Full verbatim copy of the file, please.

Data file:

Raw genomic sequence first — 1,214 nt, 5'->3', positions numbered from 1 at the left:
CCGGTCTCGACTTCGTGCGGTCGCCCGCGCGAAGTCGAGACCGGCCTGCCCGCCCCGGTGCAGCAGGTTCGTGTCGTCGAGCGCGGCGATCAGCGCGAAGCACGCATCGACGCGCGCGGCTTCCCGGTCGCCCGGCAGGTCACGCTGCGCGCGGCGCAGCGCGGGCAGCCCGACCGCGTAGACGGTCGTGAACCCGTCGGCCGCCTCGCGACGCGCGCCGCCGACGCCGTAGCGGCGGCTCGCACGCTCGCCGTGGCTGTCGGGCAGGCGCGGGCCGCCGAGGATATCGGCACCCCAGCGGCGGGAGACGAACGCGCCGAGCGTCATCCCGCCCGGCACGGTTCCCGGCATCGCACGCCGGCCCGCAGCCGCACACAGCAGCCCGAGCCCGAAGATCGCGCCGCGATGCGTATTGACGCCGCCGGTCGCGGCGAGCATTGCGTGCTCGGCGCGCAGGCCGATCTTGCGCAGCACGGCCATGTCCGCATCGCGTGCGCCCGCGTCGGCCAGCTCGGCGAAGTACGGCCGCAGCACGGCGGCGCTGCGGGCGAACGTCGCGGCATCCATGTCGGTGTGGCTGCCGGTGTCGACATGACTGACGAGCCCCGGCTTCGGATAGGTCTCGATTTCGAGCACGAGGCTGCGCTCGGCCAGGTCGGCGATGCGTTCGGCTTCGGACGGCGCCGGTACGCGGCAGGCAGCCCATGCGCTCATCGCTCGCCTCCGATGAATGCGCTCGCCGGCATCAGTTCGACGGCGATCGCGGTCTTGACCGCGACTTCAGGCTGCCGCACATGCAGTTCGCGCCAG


Raw genomic sequence first — 1,214 nt, 5'->3', positions numbered from 1 at the left:
CCGGTCTCGACTTCGTGCGGTCGCCCGCGCGAAGTCGAGACCGGCCTGCCCGCCCCGGTGCAGCAGGTTCGTGTCGTCGAGCGCGGCGATCAGCGCGAAGCACGCATCGACGCGCGCGGCTTCCCGGTCGCCCGGCAGGTCACGCTGCGCGCGGCGCAGCGCGGGCAGCCCGACCGCGTAGACGGTCGTGAACCCGTCGGCCGCCTCGCGACGCGCGCCGCCGACGCCGTAGCGGCGGCTCGCACGCTCGCCGTGGCTGTCGGGCAGGCGCGGGCCGCCGAGGATATCGGCACCCCAGCGGCGGGAGACGAACGCGCCGAGCGTCATCCCGCCCGGCACGGTTCCCGGCATCGCACGCCGGCCCGCAGCCGCACACAGCAGCCCGAGCCCGAAGATCGCGCCGCGATGCGTATTGACGCCGCCGGTCGCGGCGAGCATTGCGTGCTCGGCGCGCAGGCCGATCTTGCGCAGCACGGCCATGTCCGCATCGCGTGCGCCCGCGTCGGCCAGCTCGGCGAAGTACGGCCGCAGCACGGCGGCGCTGCGGGCGAACGTCGCGGCATCCATGTCGGTGTGGCTGCCGGTGTCGACATGACTGACGAGCCCCGGCTTCGGATAGGTCTCGATTTCGAGCACGAGGCTGCGCTCGGCCAGGTCGGCGATGCGTTCGGCTTCGGACGGCGCCGGTACGCGGCAGGCAGCCCATGCGCTCATCGCTCGCCTCCGATGAATGCGCTCGCCGGCATCAGTTCGACGGCGATCGCGGTCTTGACCGCGACTTCAGGCTGCCGCACATGCAGTTCGCGCCAG